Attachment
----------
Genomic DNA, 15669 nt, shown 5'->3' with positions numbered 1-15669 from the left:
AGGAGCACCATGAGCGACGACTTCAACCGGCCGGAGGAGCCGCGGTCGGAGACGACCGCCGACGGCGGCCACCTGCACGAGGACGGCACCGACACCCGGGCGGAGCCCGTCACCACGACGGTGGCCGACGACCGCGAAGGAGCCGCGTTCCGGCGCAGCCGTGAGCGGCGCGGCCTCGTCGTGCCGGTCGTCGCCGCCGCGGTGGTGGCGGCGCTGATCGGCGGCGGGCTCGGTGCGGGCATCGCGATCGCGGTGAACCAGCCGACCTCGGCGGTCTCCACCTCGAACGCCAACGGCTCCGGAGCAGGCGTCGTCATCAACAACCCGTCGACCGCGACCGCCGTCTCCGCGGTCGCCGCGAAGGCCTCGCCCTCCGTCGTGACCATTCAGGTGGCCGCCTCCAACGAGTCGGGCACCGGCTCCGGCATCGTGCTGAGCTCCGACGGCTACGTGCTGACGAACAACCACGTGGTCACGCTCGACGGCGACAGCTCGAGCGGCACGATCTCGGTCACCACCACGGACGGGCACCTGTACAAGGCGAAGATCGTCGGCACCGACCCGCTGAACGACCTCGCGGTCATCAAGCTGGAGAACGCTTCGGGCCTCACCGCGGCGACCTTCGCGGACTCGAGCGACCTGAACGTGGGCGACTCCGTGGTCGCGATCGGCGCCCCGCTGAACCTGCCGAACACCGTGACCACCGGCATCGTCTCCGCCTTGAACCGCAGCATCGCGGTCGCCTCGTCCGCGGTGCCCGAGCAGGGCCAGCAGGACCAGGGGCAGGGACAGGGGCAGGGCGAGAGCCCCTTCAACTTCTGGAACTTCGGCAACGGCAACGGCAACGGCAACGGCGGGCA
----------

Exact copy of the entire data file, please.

Genomic DNA, 15669 nt, shown 5'->3' with positions numbered 1-15669 from the left:
AGGAGCACCATGAGCGACGACTTCAACCGGCCGGAGGAGCCGCGGTCGGAGACGACCGCCGACGGCGGCCACCTGCACGAGGACGGCACCGACACCCGGGCGGAGCCCGTCACCACGACGGTGGCCGACGACCGCGAAGGAGCCGCGTTCCGGCGCAGCCGTGAGCGGCGCGGCCTCGTCGTGCCGGTCGTCGCCGCCGCGGTGGTGGCGGCGCTGATCGGCGGCGGGCTCGGTGCGGGCATCGCGATCGCGGTGAACCAGCCGACCTCGGCGGTCTCCACCTCGAACGCCAACGGCTCCGGAGCAGGCGTCGTCATCAACAACCCGTCGACCGCGACCGCCGTCTCCGCGGTCGCCGCGAAGGCCTCGCCCTCCGTCGTGACCATTCAGGTGGCCGCCTCCAACGAGTCGGGCACCGGCTCCGGCATCGTGCTGAGCTCCGACGGCTACGTGCTGACGAACAACCACGTGGTCACGCTCGACGGCGACAGCTCGAGCGGCACGATCTCGGTCACCACCACGGACGGGCACCTGTACAAGGCGAAGATCGTCGGCACCGACCCGCTGAACGACCTCGCGGTCATCAAGCTGGAGAACGCTTCGGGCCTCACCGCGGCGACCTTCGCGGACTCGAGCGACCTGAACGTGGGCGACTCCGTGGTCGCGATCGGCGCCCCGCTGAACCTGCCGAACACCGTGACCACCGGCATCGTCTCCGCCTTGAACCGCAGCATCGCGGTCGCCTCGTCCGCGGTGCCCGAGCAGGGCCAGCAGGACCAGGGGCAGGGACAGGGGCAGGGCGAGAGCCCCTTCAACTTCTGGAACTTCGGCAACGGCAACGGCAACGGCAACGGCGGGCA